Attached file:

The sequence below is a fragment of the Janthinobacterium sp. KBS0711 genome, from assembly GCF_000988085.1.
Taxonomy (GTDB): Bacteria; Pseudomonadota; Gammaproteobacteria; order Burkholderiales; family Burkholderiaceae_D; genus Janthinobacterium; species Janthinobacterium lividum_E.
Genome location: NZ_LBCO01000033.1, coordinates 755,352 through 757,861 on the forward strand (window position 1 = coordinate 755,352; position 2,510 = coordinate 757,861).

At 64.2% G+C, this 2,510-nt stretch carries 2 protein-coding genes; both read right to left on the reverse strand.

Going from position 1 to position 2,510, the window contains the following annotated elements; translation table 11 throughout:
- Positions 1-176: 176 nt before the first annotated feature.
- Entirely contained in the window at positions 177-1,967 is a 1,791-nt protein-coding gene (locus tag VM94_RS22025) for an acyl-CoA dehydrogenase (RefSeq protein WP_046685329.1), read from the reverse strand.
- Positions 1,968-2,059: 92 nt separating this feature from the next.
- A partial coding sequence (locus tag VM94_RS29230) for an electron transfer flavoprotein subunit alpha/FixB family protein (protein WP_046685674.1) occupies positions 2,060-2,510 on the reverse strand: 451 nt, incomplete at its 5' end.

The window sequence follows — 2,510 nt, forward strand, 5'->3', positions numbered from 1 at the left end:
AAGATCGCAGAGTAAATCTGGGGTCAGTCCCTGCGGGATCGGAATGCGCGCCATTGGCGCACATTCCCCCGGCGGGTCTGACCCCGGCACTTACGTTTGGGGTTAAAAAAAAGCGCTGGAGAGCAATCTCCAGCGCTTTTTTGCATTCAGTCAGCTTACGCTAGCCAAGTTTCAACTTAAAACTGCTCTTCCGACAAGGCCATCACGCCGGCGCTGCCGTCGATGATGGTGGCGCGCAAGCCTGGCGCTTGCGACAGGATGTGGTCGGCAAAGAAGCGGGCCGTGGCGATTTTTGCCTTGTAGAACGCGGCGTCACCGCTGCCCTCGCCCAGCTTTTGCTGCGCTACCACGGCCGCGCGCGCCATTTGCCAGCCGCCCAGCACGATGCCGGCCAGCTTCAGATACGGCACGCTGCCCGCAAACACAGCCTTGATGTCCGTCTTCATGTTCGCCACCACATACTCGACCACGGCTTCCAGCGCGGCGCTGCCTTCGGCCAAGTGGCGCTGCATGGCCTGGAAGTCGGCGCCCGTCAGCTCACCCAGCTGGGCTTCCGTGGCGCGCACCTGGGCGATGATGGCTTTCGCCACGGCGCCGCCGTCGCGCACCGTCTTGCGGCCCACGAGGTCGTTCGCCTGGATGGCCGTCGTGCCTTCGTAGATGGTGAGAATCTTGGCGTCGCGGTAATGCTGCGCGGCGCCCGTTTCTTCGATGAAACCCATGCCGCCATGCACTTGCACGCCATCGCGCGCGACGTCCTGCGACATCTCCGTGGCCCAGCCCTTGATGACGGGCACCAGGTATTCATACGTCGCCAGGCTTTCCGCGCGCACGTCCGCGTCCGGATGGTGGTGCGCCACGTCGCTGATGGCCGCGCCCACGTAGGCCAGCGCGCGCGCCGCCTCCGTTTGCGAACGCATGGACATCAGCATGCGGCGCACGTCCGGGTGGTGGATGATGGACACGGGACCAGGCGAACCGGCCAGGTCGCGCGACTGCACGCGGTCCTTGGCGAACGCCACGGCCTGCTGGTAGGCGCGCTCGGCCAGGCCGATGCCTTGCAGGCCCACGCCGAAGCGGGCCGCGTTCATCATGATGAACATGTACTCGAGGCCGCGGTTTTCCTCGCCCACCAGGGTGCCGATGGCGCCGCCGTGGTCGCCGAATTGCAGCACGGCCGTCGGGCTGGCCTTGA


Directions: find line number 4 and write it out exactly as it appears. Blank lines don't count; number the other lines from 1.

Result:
At 64.2% G+C, this 2,510-nt stretch carries 2 protein-coding genes; both read right to left on the reverse strand.